The Apple Watch made a big splash in the media, but some financial and tech analysts aren't convinced consumers and enterprises are buying the hype.

Nathan Eddy, Freelance Writer

July 2, 2015

3 Min Read
<p align="left">(Image: mtreasure/iStockphoto)</p>

Apple Watch: My In-Store Demo

Apple Watch: My In-Store Demo

Apple Watch: My In-Store Demo (Click image for larger view and slideshow.)

While the launch of the Apple Watch may have been surrounded by an avalanche of media interest, the hype hasn't translated into robust sales, according to a research note from Pacific Crest senior research analyst Andy Hargreaves.

The analyst cut his sales forecast for the fiscal year for the device to 10.5 million from 11 million, according to a report in USA Today that reviewed the research note.

Hargreaves also warned soft follow-up sales would impact sales in fiscal 2016 -- this prompted him to reduce his forecast to 21 million for that period, down from a previous estimate of 24 million.

"Anecdotal evidence suggests Apple Watch demand is slowing quickly," Hargreaves' note cautioned. "This dovetails with recent supply checks, which suggested a reduction in component order volume."

In May, UBS analyst Steven Milunovich issued a similar warning that was widely picked up by the media, calling Apple Watch sales tepid and dropping his yearly sales forecast for the device by 10 million, down to 31 million from 41 million -- a number still significantly higher than the Pacific Crest estimate.

Other analyst firms appear more optimistic on the Watch.

A May note from analytics firm Global Equities Research authored by managing director Trip Chowdhry and analyst Tej Singh predicted the Apple Watch would be the most addictive device ever created for both consumer and enterprise.

"Our research continues to indicate that Apple can now easily sell between 40 million and 42 million Apple Watches in CY2015," the note stated.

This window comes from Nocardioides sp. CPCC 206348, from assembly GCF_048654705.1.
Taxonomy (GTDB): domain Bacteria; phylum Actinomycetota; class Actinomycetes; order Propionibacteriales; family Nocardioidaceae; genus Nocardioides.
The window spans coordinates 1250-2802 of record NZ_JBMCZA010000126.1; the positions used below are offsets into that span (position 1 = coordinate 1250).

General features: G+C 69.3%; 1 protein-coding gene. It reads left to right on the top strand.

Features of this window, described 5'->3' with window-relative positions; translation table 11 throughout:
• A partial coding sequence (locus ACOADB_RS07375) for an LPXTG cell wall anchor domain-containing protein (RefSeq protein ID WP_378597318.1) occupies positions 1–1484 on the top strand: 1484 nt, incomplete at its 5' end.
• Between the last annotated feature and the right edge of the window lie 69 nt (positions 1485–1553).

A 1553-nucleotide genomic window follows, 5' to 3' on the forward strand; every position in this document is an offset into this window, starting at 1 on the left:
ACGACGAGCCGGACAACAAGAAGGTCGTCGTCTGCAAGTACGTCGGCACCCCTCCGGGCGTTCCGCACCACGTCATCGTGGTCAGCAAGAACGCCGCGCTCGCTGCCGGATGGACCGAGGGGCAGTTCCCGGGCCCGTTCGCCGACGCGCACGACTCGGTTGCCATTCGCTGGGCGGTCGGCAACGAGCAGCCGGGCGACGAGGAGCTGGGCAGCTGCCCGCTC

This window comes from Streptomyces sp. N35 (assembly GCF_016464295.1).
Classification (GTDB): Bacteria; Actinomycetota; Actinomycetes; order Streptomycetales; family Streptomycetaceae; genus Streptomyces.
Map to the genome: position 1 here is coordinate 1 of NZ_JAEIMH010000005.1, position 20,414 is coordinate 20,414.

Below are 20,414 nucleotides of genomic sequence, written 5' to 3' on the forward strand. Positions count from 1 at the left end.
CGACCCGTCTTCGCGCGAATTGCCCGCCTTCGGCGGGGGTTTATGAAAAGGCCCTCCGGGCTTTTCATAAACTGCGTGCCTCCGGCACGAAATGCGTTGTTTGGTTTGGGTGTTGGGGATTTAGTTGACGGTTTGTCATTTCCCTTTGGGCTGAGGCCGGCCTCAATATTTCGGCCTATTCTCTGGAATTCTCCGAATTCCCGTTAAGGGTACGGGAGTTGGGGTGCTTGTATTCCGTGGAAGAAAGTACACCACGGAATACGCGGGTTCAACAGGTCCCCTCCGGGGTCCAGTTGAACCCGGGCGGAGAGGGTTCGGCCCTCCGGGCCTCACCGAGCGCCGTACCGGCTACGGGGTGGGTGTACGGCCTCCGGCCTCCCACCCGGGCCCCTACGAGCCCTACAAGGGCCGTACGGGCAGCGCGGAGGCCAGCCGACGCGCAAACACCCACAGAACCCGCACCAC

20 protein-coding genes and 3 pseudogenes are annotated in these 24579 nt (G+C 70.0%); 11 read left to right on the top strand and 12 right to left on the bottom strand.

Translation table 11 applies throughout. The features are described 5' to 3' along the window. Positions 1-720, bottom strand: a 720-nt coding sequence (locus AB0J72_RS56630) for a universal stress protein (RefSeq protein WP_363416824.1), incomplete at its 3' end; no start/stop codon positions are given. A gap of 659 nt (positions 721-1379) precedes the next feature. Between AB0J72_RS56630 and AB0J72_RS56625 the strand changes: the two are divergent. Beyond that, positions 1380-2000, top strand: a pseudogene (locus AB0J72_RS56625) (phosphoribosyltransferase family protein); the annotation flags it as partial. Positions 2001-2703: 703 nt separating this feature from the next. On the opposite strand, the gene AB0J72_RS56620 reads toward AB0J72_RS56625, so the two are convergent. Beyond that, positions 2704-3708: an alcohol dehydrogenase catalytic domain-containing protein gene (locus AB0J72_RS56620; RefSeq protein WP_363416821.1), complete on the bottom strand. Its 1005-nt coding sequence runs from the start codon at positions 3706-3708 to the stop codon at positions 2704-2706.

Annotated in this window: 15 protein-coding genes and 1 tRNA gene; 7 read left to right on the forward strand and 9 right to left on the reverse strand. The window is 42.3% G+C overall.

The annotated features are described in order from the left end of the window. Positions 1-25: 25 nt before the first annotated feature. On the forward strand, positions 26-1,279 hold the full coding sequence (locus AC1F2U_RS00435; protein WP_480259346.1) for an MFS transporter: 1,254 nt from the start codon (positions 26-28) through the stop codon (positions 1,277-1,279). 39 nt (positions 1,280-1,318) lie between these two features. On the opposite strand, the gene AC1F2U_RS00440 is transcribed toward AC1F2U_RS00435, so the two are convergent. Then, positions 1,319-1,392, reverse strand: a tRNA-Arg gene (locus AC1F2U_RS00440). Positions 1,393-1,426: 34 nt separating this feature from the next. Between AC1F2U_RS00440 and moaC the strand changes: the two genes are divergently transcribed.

Apple has so far remained silent as to how many of its smartwatches have been bought, but with a price tag starting at $350, ranging up to $17,000, the device may be out of the general consumer's price range.

Reviews of the device so far have been mixed, praising the smartwatch's aesthetic and build quality, though usability frustrations and limitations have not gone unnoticed. (It's hard to press the right app on such a small screen, and battery life leaves something to be desired.)

[Looking for an Apple Watch alternative? Here are some of our favorites.]

Last month, Pebble announced the release dates for its latest entry into the smartwatch market, the Time, which will be sold exclusively through Best Buy retail stores.

The Pebble release is the latest in a long string of smartwatch releases by consumer electronics companies like LG, Huawei, HP, Samsung, and even traditional watchmakers like TAG Heuer, which is targeting the same luxury market as Apple.

Total smartwatch ownership in America is forecast to reach 9% of the adult population by 2016, according to an April report from IT research specialist NPD Group.

The second most successful platform for wearable devices is Apple archrival Android. Around 720,000 Android Wear devices shipped in 2014 out of a total of 4.6 million smart wearable bands, according to a February report from Canalys.

About the Author(s)

Nathan Eddy

Freelance Writer

Nathan Eddy is a freelance writer for InformationWeek. He has written for Popular Mechanics, Sales & Marketing Management Magazine, FierceMarkets, and CRN, among others. In 2012 he made his first documentary film, The Absent Column. He currently lives in Berlin.

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